9 Jim Crow America  Jim Crow existed from 1876-1965 in both the North and the South  Named after caricature of blacks performed by whites in blackface  The term Jim Crow became synonymous with Negro and racial segregation

10 Jim Crow America – Disfranchisement  From 1890 to 1908, white conservative Democrats passed legislation and constitutional amendments across the South to disfranchise (deny the right to vote) most African Americans  They used a combination of restrictions on voter & voting methods like  poll taxes  literacy tests  residency requirements

11 Jim Crow America - Violence  Violence, and the threat of violence, was a significant part of enforcing Jim Crow laws  Besides the work of the KKK, mobs of white men often lynched African Americans illegally  Lynching involved hanging, disfiguring and, usually, burning the victim to death

12 Jim Crow America - Accommodations  The case, Plessy v. Ferguson (1896), established the basic principle of Jim Crow America, “separate but equal”  The “separate but equal” clause was the rule of law in America until the Brown v. Board of Education decision in 1954

13 The Fight Against Jim Crow  Though this period is considered the Nadir for African Americans, many organized against Jim Crow and fought for their rights, eventually culminating in the modern Civil Rights Movement (1954 - 1970)  Ida B. Wells – Barnett  W.E.B. Du Bois  Booker T. Washington

14 Ida B. Wells - Barnett  Educated at Fisk University, Ida B. Wells was a journalist and newspaper editor who tirelessly exposed lynchings in the South  She was also active in the women’s rights movement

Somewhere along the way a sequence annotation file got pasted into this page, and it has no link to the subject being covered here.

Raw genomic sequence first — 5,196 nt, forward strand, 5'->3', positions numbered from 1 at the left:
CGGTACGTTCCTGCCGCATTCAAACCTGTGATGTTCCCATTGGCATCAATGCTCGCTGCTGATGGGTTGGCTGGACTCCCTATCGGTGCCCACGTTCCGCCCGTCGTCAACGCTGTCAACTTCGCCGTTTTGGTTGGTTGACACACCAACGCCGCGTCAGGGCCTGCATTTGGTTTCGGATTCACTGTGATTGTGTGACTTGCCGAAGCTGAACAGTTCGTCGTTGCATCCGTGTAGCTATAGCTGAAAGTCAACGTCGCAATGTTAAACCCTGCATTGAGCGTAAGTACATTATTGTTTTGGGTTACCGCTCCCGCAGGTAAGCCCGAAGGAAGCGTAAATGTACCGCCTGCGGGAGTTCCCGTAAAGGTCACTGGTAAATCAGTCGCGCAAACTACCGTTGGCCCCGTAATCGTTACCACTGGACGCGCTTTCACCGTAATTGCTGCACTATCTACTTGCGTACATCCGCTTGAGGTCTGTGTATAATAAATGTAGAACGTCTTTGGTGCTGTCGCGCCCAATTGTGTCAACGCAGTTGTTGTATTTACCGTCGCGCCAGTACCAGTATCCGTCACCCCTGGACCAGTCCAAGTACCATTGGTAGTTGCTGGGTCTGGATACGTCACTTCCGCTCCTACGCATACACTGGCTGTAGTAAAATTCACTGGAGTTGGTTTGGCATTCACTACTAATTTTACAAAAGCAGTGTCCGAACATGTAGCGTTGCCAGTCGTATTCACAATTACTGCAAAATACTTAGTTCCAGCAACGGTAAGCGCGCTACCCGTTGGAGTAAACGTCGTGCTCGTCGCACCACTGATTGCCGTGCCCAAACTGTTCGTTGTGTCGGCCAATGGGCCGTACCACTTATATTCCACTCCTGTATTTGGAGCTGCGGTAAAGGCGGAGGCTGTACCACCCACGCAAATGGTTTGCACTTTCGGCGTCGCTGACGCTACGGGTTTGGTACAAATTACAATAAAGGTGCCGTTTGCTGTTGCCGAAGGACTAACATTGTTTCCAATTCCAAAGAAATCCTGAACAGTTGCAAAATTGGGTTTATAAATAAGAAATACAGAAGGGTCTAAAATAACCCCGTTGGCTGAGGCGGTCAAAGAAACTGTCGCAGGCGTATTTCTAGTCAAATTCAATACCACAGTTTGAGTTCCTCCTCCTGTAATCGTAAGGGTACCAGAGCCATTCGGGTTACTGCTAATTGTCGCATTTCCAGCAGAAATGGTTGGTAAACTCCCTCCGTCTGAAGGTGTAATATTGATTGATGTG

15 William Edward Burghardt Du Bois  As the 1 st African American to receive a PhD from Harvard, Du Bois later founded the National Association for the Advancement of Colored People (NAACP)  A sociologist and author, he became a dominate figure in the African American community

16 Booker T. Washington  A former slave and self made man, Washington founded the Tuskegee Institute to train African Americans in the trades and agriculture  An author and politician, he became a dominate figure in the African American community

17 Philosophical Differences between Du Bois and Washington  W.E.B. Du Bois  Believed in demanding rights for African Americans  The Talented Tenth, an educated elite, would lead Black America  Coined the idea of double consciousness – all Blacks live in 2 worlds (one black, one white)  Outlined his philosophy in The Souls of Black Folk  Booker T. Washington  Believed in accommodation – blacks would not ask for the vote or equal rights & would tolerate segregation and discrimination until whites were ready to give African Americans their rights  Outlined his philosophy in Up From Slavery